Lohan: The news services blare the news: Lindsay Lohan due in court to begin her jail term. To be honest, Lohan’s name was new to me when it hit the news a few weeks ago: I’ve never seen any of her films. Reporters speculated that the courts have new “get tough” policies: no more sweet deals for Hollywood stars; justice would apply equally to them as well.
Lohan’s crime: Lohan had two DUI incidents, and had failed to follow the requirements of her probation, missing both group treatment sessions and court dates. Some reports described a nonchalant attitude, saying that she really didn’t take her convictions seriously. Maybe she really didn’t think she had done anything wrong.
But now, crowed the papers, she would be in prison longer than her previous 84-minute stay, and find out that she was subject to the same rules as society.
What about Polanski: Where were these reporters when the Swiss government decided not to extradite Roman Polanski? After extended consideration,
“The Swiss government cited problems in the way Polanski’s case was handled in 1977 when he pleaded guilty to having sex with a 13-year-old girl. The Swiss argue that Polanski served 42 days — and that it’s unclear whether that fulfilled his full sentence. Polanski fled the U.S. after the judge in case demanded that the director spend more time in prison. (LA Now)”
Polanski’s crime: The Washington Post refers to undisputed testimony of a 13-year-old detailing how Mr. Polanski drugged, raped and sodomized her. While pleading guilty to a lesser charge, he acknowledged knowing his victim had yet to turn 14, and later gave the unsettling explanation to probation officers of how sex with the girl “was very spontaneous.”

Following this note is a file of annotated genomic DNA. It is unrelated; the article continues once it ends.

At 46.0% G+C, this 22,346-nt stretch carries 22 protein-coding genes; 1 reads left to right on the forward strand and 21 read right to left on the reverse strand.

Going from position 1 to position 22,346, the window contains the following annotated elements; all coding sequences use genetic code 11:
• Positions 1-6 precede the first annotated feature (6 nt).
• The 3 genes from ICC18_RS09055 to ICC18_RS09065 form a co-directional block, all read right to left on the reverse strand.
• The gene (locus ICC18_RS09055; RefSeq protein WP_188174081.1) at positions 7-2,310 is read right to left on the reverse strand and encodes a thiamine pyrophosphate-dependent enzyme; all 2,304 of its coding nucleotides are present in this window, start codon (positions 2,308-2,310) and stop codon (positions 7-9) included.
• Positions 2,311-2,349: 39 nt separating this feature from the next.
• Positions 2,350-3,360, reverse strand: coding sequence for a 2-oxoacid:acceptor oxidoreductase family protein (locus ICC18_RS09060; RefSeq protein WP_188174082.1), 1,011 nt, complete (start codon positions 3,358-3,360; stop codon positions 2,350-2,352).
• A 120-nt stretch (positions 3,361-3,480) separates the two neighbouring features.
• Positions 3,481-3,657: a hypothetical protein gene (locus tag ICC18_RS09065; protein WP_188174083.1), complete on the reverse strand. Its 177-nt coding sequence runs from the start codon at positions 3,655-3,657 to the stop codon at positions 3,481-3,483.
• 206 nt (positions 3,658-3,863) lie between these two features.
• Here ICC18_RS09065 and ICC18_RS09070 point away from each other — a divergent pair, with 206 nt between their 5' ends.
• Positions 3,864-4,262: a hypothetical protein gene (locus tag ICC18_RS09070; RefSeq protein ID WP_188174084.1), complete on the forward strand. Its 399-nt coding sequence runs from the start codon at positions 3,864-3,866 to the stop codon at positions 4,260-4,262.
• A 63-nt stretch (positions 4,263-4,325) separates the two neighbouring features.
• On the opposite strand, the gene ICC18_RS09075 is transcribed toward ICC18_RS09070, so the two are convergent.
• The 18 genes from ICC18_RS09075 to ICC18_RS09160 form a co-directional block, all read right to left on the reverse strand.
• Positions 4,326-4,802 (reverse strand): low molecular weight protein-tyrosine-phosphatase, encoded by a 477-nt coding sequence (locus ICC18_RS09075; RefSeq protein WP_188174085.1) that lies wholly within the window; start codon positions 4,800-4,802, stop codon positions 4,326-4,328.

What is most important? Those who support Polanski recite a litany of reasons. Some (mistakenly) believe that the sex was consensual, or cite the victim’s decision to get on with her life – she is not eager to see the case opened again. Others point to Polanski’s great artistic talent and the many films he has made while not serving time in prison, implying that the films are more important than the jail term. Some disingenuously point out that he was “only” convicted on a minor count, or that it was so long ago that it doesn’t really matter any more. A few – including those commenting on the New York Times webiste – point out that many great artists had lurid and despicable lives, implying that victimhood for some is the price we pay as a society for great art.
Those of us in the Catholic Church who follow the news have been repeatedly disabused of such notions. It is not primarily a moral matter for the confessional and individual repentance, as we thought in the 1960s and 1970s. It is not primarily a psychological matter, where proper treatment will reliably return most offenders to good mental health for further service to others, as we thought in the 1980s. It is a crime against an innocent victim, and society’s response to that crime has an impact not only on the perpetrator, but also on those who might consider carrying out such a crime, or who has to deal with its occurrence in their circle of loved ones.
If Lindsay Lohan’s high-profile court appearance and (probably short) jail stay tell the world that we take drunk driving and probation seriously, how can we conclude that our ready acceptance of Roman Polanski’s appearance at his wife’s jazz concert communicates anything other than the subtle willingness to consider the sexual abuse of a young teenager as really “not so bad?”